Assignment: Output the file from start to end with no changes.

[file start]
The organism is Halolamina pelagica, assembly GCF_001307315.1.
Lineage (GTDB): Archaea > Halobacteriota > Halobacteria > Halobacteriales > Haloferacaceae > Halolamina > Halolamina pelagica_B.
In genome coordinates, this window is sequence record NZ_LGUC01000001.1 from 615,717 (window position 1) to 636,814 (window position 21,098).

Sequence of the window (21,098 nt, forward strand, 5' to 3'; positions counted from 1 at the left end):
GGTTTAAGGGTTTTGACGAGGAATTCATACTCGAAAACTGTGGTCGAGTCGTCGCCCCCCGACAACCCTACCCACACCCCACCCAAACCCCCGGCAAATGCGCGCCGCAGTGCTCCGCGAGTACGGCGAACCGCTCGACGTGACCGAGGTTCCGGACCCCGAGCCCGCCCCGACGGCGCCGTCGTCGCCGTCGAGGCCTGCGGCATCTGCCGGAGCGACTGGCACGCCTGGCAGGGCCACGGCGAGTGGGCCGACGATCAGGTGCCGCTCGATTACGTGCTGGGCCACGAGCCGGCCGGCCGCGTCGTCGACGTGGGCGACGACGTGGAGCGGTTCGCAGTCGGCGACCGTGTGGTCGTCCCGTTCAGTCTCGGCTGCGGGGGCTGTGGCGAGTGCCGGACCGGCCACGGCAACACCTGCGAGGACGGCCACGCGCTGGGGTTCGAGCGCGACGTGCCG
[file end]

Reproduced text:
The organism is Halolamina pelagica, assembly GCF_001307315.1.
Lineage (GTDB): Archaea > Halobacteriota > Halobacteria > Halobacteriales > Haloferacaceae > Halolamina > Halolamina pelagica_B.
In genome coordinates, this window is sequence record NZ_LGUC01000001.1 from 615,717 (window position 1) to 636,814 (window position 21,098).

Sequence of the window (21,098 nt, forward strand, 5' to 3'; positions counted from 1 at the left end):
GGTTTAAGGGTTTTGACGAGGAATTCATACTCGAAAACTGTGGTCGAGTCGTCGCCCCCCGACAACCCTACCCACACCCCACCCAAACCCCCGGCAAATGCGCGCCGCAGTGCTCCGCGAGTACGGCGAACCGCTCGACGTGACCGAGGTTCCGGACCCCGAGCCCGCCCCGACGGCGCCGTCGTCGCCGTCGAGGCCTGCGGCATCTGCCGGAGCGACTGGCACGCCTGGCAGGGCCACGGCGAGTGGGCCGACGATCAGGTGCCGCTCGATTACGTGCTGGGCCACGAGCCGGCCGGCCGCGTCGTCGACGTGGGCGACGACGTGGAGCGGTTCGCAGTCGGCGACCGTGTGGTCGTCCCGTTCAGTCTCGGCTGCGGGGGCTGTGGCGAGTGCCGGACCGGCCACGGCAACACCTGCGAGGACGGCCACGCGCTGGGGTTCGAGCGCGACGTGCCG